"I wrote this book as if I was solving a puzzle": A Conversation with Laurent Binet, author of HHhH

Dear Reader,

I asked one of our Discover readers to talk about his passion for Laurent Binet’s novel (which reminds me of Geoff Dyer’s Out of Sheer Rage, his book-about-not-writing-about D.H. Lawrence), and this is what our reader said:

HHhH is a jaw-dropping high wire act of a novel. It is at once a gripping suspense thriller, a detailed historical account, an honest and anxious memoir, a meditation on the process of turning history into art, and even a scathing review of other attempts in the genre. To attempt to fuse together so many elements into one account of Operation Anthropoid, Binet should be in danger of weighing down a compelling story. However, the author’s personal turmoil actually lends beautifully to the structure of the novel, and the heart-racing climax is so well-deserved. I’m amazed he pulled off such an ambitious debut, and I cannot wait to read more.”

Binet took the time to answer a few questions about his book — starting with its title — and we’re sharing his responses here:

HHhH is a very mysterious title. What does it mean?

http://images.barnesandnoble.com/pImages/books/discover/2012/125x125/28503_LaurentBinet_125x125.jpgIt was a sort of SS joke that meant ‘Himmler’s brain is called Heydrich’ (Himmlers Hirn heisst Heydrich), suggesting that the real boss of the SS was not Himmler, but his right-hand man.

How did you come to be interested in Heydrich, and more particularly in the two heroes sent by the British secret services to assassinate him?

By chance, as is the case for almost everything that happens to us. As part of my military service, I was sent to Slovakia to give French classes to Slovakian soldiers. My father had told me vaguely about this story, so I started asking questions, and the first details that I heard — the machine gun that jammed, the SS troops trying to drown the parachutists in the crypt — aroused my curiosity.

Could you explain how you researched and wrote the book? For example, the text is based around an author who is very much present — yourself. The story develops through a series of very short chapters, some consisting of only a few lines. Why did you choose this particular form? Was it even a choice?

I wrote this book as if I were solving a puzzle: 250 chapters written out of order, based on the historical information that I was researching, films or novels that I found on the same subject, and my thoughts on the difficulties of writing an account of a true story without betraying the subject or the characters, while at the same time maintaining the appeal and suspense of a novel in its narration.

The book is being published all over the world. How does that feel, to see your story reproduced in a multitude of different languages? Have you noticed any interesting differences of interpretation between different countries?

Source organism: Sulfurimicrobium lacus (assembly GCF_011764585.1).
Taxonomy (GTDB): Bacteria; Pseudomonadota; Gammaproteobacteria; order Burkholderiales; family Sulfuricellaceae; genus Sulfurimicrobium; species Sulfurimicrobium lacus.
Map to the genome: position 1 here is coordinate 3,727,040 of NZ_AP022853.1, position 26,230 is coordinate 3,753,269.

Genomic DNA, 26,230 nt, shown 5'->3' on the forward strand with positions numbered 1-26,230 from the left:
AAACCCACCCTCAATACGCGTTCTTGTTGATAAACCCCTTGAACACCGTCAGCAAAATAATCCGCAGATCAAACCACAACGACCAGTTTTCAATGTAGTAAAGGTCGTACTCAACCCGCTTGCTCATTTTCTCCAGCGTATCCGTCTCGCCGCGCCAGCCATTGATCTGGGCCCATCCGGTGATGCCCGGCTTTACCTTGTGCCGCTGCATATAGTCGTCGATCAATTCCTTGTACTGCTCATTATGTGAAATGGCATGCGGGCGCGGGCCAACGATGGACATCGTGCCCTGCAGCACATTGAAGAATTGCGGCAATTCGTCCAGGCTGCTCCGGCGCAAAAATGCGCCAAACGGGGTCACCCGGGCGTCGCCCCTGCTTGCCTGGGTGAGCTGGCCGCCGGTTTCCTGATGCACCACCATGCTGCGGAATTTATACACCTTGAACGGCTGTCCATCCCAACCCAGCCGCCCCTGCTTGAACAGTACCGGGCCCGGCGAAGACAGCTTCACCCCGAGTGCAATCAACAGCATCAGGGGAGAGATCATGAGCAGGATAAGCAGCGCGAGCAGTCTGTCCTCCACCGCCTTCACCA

I am particularly happy about that because, even if I dreamed that the book would be successful, I had never thought that it would be translated. There are lots of questions that are repeated from one country to another, but there are also specific differences. In Spain, for instance, I had lots of questions about the dialogue. I have no idea why, but I was very pleased because it’s a question that I find fascinating.

Who have you discovered lately?

I have been reading William T. Vollman’s Europe Central for years. I was so dazzled by the first few pages that I couldn’t go any further; I just kept re-reading them. A few months later, I started again…then I stopped, started again, stopped…I’m halfway through it now. I envy a country that produces such brilliant writers.

At the moment, I’m reading Hunter S. Thompson’s Fear and Loathing: On the Campaign Trail ’72. I have professional reasons for doing this, as I’m covering the French presidential election campaign. I love the freedom of its voice. I hope my book about the presidential campaign will have some of that spirit. I recently read a book by a French author, Jean Rolin, called Le Ravissement de Britney Spears (The Rapture of Britney Spears), in reference to a title by Marguerite Duras, Le Ravissement de Lol V. Stein. But, well, it doesn’t really have anything to do with Duras. This is the pitch: a French secret agent who does not have a driver’s license is sent to LA to protect Britney Spears, who is being threatened with abduction by an Islamist group. Very American, but also very 70s and French: you should translate it. You’d probably enjoy it.

Cheers, Miwa

Miwa Messer

Miwa Messer is the Director of the Barnes & Noble Discover Great New Writers program, which was established in 1990 to highlight works of exceptional literary quality that might otherwise be overlooked in a crowded book marketplace. Titles chosen for the program are handpicked by a select group of our booksellers four times a year. Click here for submission guidelines.